A profile of Larry David, with a focus on his years as a struggling stand-up.
“A night club is a place where drinks and food are served,” Jerry Seinfeld says. “A comedian is not automatically the audience’s focal point. You have to fight for their attention, and it’s not easy to get. Larry had the material, but he never had what you would call the temperament for standup.”
One night at Catch a Rising Star, a comedy club on Manhattan’s Upper East Side, David stepped onto the stage, scanned the room from side to side, said, “Never mind,” and walked off.
Despite the bravado, he had no plan. “I was hoping that somehow I could get some kind of cult following, and get by with that,” he said. “And you know what? That would have been fine with me. I just wanted laughs—that’s really what I was after. I wanted to make a living, but I really was not interested in money at all. I was interested in being a great comedian. That was really what I wanted to be.”
The Comedian's Comedian's Comedian
Amy Wallace • GQ • August 2010
A profile of the reclusive Garry Shandling.
A great boxer makes his opponent fight his fight, on his terms. A great stand-up takes control of a room. There's a reason comics say their best shows "killed." Making people laugh is, at its simplest, an act of domination. And Shandling dominated Gervais. I tell Garry their interaction looks more hostile than he will admit. He offers me an organic-turkey sandwich. "A lot of funny people have a way of looking at life and commenting on it," he says. "Now, there's another leap to take, which is: Are those funny people actually integrating their life into their work? I still search for ways to put it. It's living art. I see it as living life as an art. And part of that's the comedy, and part of that's the acting, and part of that's the basketball, and part of that's the boxing."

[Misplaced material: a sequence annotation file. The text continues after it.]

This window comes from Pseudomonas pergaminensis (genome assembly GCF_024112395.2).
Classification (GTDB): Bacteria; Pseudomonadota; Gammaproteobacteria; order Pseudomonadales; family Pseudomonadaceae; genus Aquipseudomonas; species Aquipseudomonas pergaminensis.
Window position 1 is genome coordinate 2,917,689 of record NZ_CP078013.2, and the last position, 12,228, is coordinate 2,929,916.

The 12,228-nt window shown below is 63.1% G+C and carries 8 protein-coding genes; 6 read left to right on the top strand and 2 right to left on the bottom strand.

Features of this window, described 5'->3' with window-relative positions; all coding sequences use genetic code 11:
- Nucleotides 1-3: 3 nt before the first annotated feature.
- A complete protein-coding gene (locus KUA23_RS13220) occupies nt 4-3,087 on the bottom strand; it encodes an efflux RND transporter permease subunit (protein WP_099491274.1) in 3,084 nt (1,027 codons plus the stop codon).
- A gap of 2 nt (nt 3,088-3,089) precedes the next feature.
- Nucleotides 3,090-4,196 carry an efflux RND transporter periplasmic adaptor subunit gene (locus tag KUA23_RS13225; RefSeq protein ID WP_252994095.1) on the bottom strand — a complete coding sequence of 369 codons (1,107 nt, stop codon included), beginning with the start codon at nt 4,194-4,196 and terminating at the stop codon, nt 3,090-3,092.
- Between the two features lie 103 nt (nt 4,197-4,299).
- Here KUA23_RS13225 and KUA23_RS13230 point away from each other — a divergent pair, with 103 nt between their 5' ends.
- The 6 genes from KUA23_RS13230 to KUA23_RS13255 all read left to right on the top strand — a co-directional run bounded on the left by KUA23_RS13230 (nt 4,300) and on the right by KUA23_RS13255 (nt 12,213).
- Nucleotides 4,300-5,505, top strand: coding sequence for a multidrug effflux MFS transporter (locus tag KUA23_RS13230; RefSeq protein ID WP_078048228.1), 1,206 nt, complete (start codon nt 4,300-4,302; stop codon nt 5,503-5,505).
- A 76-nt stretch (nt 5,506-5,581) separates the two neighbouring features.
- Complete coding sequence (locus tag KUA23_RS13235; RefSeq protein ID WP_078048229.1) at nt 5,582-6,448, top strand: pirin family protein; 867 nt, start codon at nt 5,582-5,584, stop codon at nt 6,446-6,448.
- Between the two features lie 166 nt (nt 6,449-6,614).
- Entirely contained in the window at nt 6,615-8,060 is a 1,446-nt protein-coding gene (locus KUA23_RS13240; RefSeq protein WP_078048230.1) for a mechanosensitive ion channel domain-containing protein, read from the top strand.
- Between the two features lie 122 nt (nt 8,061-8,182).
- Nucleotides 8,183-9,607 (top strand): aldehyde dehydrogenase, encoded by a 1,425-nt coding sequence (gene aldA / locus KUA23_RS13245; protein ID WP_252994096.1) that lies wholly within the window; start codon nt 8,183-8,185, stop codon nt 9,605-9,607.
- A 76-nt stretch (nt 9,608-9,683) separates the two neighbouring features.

And part of that is, of course, the Buddhism. Garry's been meditating and keeping journals that chronicle what he calls "my path and how I'm growing and where I'm at" since his twenties. The first time he was asked to guest-host The Tonight Show, he wrote in his journal. "I sat down—I have it in my book—and I said, 'This is about becoming one with The Tonight Show,'" he says.
Note: this guide really isn’t complete without Marc Maron’s 2-part episode of WTF with Louis C.K. from 2010. Their conversation is not freely available online, however. You can buy it on Maron’s site. For a low-budget alternative, here are Maron and C.K. on separate episodes of Fresh Air — imagine them talking to each other via Terry Gross.